“Data-Driven Thinking" is written by members of the media community and contains fresh ideas on the digital revolution in media.
Today’s column is written by Eric Berry, co-founder and CEO at TripleLift.
Risk–reward analysis is studied heavily in modern portfolio theory. There are two important questions that pervade this discipline: How can an individual’s portfolio be structured to maximize their return while minimizing risk, and how can it be adjusted for an individual’s risk tolerance?
For web publishers, monetization is a version of modern portfolio theory. Advertising assets and resources can be allocated and maximized in light of the risks associated with various forms of monetization. But unlike savvy investors, publishers don’t always consider the optimal balance of income maximization strategies with their associated risk profiles. It’s a problem that is compounded by the simultaneous pressures of declining CPMs and the shift to mobile.
The New York Times recently garnered positive attention for its sponsored content promoting the Netflix series, “Orange Is the New Black.” It is evident that the Times was well compensated for its efforts while it simultaneously presented a much better user experience than interstitials. But this is analogous to a risky investment that happened to outperform; a dozen other equivalent investments might tank.
It can be tempting to try to replicate the success of the NYT-Netflix ad in a more standardized way. Ad networks and exchanges succeeded in large part because advertisers don’t want thousands of publisher relationships and it’s enormously challenging to produce highly custom content at scale.
Even the Times will be hard-pressed to scale the number of advertisers willing and able to produce and finance Netflix-style products to a degree that materially impacts its bottom line. This is especially true given the challenges of finding a willing counterparty, implementing a successful campaign and the increasing number of publishers that are open to provide native advertising. As a result, supply growth may outstrip demand growth over the next few years. This is an inherently volatile revenue stream and should be treated as such in any publisher’s planning.
A revenue stream based entirely on exchange-traded banner ads is on the other end of the risk-reward spectrum. The revenue will scale roughly proportionately to traffic, with no guarantees about volume required. It is a completely riskless, nearly “guaranteed” income source. Exceedingly predictable but with limited upside, few enterprises would benefit from such a cautious approach alone, but it certainly serves a function in an advertising mix.
The Role Of Customization
The risk-reward spectrum manifests itself in two ways for publishers. At the campaign level, the degree of customization corresponds to increased revenue and risk. Exchange banners have no customization, whereas a custom story in a publisher’s own voice must be entirely unique, often requiring dozens of stakeholders. At the publisher level, the appropriate allocation of effort and resources to different forms of digital advertising must be determined in order to return the most suitable income stream for their business.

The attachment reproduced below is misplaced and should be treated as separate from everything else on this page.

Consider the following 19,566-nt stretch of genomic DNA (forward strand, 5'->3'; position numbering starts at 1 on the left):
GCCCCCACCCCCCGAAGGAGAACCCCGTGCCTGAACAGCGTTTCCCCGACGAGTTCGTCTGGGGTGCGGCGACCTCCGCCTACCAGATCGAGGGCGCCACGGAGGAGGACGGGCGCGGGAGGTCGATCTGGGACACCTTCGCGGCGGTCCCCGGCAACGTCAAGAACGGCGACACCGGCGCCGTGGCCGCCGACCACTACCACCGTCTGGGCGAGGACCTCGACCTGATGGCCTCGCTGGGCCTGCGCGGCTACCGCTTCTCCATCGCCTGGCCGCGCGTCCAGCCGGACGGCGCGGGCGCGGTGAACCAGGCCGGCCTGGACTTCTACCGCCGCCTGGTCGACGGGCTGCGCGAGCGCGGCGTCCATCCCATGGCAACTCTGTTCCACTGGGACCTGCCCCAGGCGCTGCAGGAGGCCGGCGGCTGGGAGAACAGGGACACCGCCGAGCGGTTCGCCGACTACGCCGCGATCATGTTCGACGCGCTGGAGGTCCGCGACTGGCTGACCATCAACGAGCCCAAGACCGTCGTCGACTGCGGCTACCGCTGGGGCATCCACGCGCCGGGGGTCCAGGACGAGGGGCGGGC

The answer is different for every publisher. The New York Times, relative to other publishers, tends to have a lower overall risk associated with each custom project. Scale limits the impacts of volatility and its legacy of prestige increases the likelihood of success. This contrasts to an upstart blog with robust growth, where one high-profile customized cancellation could ruin the entire enterprise because it might result in no revenue whatsoever. For this hypothetical blog, a business model based on success resembles Russian roulette. This makes the 90%-plus relative drop in CPMs for exchange advertising much more palatable.
Naturally, the vast majority of publishers fall between these two extremes.
The Risk Score
To calculate the right mix of advertising efforts, publishers should employ modern portfolio theory by analyzing several elements, including inbound advertising interest, prestige of the publisher’s brand, revenue and the percent of business closed of various forms of advertising against the industry mean. This risk “score” will inform whether a publisher should be more or less aggressive in the pursuit of custom projects (their alpha, relative to that project’s beta). This calculus would then also dictate the appropriate size of your sales force and infrastructure dedicated to each form of advertising.
Highly customized and completely standardized are extremes, rather than the only forms of advertising. Direct sales for banner advertising, for example, involves some degree of customization and a higher upside, but the fixed costs to the sales team increase the risk relative to exchange-traded ads.
Native programmatic also presents an exciting middle ground. There are opportunities for numerous combinations of risk and customization, which makes the variety of native programmatic implementations a tremendous opportunity for publishers over the next several years. By dispassionately analyzing the risk-reward potential as it relates to their unique positioning, we will hopefully see an increasing number of publishers weather the storm of declining banner CPMs by focusing their efforts on the precise mix of opportunities for their business.